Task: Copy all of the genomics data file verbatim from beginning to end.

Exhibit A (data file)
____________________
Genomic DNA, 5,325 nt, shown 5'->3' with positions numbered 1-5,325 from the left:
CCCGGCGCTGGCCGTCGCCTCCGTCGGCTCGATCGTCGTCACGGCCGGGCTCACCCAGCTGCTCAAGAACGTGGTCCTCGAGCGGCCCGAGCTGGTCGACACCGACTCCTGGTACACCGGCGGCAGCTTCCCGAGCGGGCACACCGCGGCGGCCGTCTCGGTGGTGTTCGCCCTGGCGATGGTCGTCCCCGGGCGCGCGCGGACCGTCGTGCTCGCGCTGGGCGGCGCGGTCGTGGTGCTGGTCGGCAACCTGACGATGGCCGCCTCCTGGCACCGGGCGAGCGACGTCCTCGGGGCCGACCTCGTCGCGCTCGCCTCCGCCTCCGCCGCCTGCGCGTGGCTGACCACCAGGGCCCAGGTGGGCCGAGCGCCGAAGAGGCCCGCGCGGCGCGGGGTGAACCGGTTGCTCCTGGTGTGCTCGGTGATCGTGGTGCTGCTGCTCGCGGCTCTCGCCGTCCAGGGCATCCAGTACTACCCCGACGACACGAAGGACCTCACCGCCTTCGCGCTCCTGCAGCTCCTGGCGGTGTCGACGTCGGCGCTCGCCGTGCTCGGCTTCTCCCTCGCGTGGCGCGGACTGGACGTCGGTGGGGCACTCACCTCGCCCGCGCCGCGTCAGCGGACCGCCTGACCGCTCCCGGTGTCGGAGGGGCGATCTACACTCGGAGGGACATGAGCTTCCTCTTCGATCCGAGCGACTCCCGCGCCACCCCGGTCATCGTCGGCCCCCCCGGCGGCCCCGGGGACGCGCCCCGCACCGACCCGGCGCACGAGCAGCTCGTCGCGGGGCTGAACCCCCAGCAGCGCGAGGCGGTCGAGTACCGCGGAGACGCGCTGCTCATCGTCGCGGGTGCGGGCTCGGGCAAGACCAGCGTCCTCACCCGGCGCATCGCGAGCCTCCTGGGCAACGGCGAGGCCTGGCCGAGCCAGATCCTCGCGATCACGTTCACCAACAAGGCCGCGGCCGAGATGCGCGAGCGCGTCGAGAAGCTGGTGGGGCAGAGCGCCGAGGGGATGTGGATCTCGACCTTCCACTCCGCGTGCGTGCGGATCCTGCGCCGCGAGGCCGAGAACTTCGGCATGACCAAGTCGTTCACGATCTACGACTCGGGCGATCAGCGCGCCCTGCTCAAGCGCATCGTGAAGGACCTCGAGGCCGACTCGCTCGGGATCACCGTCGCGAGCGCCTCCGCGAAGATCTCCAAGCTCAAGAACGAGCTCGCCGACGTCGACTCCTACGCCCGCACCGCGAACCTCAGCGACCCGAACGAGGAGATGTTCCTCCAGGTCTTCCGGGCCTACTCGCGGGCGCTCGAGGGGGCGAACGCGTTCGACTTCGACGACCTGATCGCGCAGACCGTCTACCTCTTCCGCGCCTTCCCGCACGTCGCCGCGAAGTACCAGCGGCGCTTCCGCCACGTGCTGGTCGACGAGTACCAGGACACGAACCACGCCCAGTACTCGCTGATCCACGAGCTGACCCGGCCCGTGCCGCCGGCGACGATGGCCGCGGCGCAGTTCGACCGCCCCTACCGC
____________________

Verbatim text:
Genomic DNA, 5,325 nt, shown 5'->3' with positions numbered 1-5,325 from the left:
CCCGGCGCTGGCCGTCGCCTCCGTCGGCTCGATCGTCGTCACGGCCGGGCTCACCCAGCTGCTCAAGAACGTGGTCCTCGAGCGGCCCGAGCTGGTCGACACCGACTCCTGGTACACCGGCGGCAGCTTCCCGAGCGGGCACACCGCGGCGGCCGTCTCGGTGGTGTTCGCCCTGGCGATGGTCGTCCCCGGGCGCGCGCGGACCGTCGTGCTCGCGCTGGGCGGCGCGGTCGTGGTGCTGGTCGGCAACCTGACGATGGCCGCCTCCTGGCACCGGGCGAGCGACGTCCTCGGGGCCGACCTCGTCGCGCTCGCCTCCGCCTCCGCCGCCTGCGCGTGGCTGACCACCAGGGCCCAGGTGGGCCGAGCGCCGAAGAGGCCCGCGCGGCGCGGGGTGAACCGGTTGCTCCTGGTGTGCTCGGTGATCGTGGTGCTGCTGCTCGCGGCTCTCGCCGTCCAGGGCATCCAGTACTACCCCGACGACACGAAGGACCTCACCGCCTTCGCGCTCCTGCAGCTCCTGGCGGTGTCGACGTCGGCGCTCGCCGTGCTCGGCTTCTCCCTCGCGTGGCGCGGACTGGACGTCGGTGGGGCACTCACCTCGCCCGCGCCGCGTCAGCGGACCGCCTGACCGCTCCCGGTGTCGGAGGGGCGATCTACACTCGGAGGGACATGAGCTTCCTCTTCGATCCGAGCGACTCCCGCGCCACCCCGGTCATCGTCGGCCCCCCCGGCGGCCCCGGGGACGCGCCCCGCACCGACCCGGCGCACGAGCAGCTCGTCGCGGGGCTGAACCCCCAGCAGCGCGAGGCGGTCGAGTACCGCGGAGACGCGCTGCTCATCGTCGCGGGTGCGGGCTCGGGCAAGACCAGCGTCCTCACCCGGCGCATCGCGAGCCTCCTGGGCAACGGCGAGGCCTGGCCGAGCCAGATCCTCGCGATCACGTTCACCAACAAGGCCGCGGCCGAGATGCGCGAGCGCGTCGAGAAGCTGGTGGGGCAGAGCGCCGAGGGGATGTGGATCTCGACCTTCCACTCCGCGTGCGTGCGGATCCTGCGCCGCGAGGCCGAGAACTTCGGCATGACCAAGTCGTTCACGATCTACGACTCGGGCGATCAGCGCGCCCTGCTCAAGCGCATCGTGAAGGACCTCGAGGCCGACTCGCTCGGGATCACCGTCGCGAGCGCCTCCGCGAAGATCTCCAAGCTCAAGAACGAGCTCGCCGACGTCGACTCCTACGCCCGCACCGCGAACCTCAGCGACCCGAACGAGGAGATGTTCCTCCAGGTCTTCCGGGCCTACTCGCGGGCGCTCGAGGGGGCGAACGCGTTCGACTTCGACGACCTGATCGCGCAGACCGTCTACCTCTTCCGCGCCTTCCCGCACGTCGCCGCGAAGTACCAGCGGCGCTTCCGCCACGTGCTGGTCGACGAGTACCAGGACACGAACCACGCCCAGTACTCGCTGATCCACGAGCTGACCCGGCCCGTGCCGCCGGCGACGATGGCCGCGGCGCAGTTCGACCGCCCCTACCGC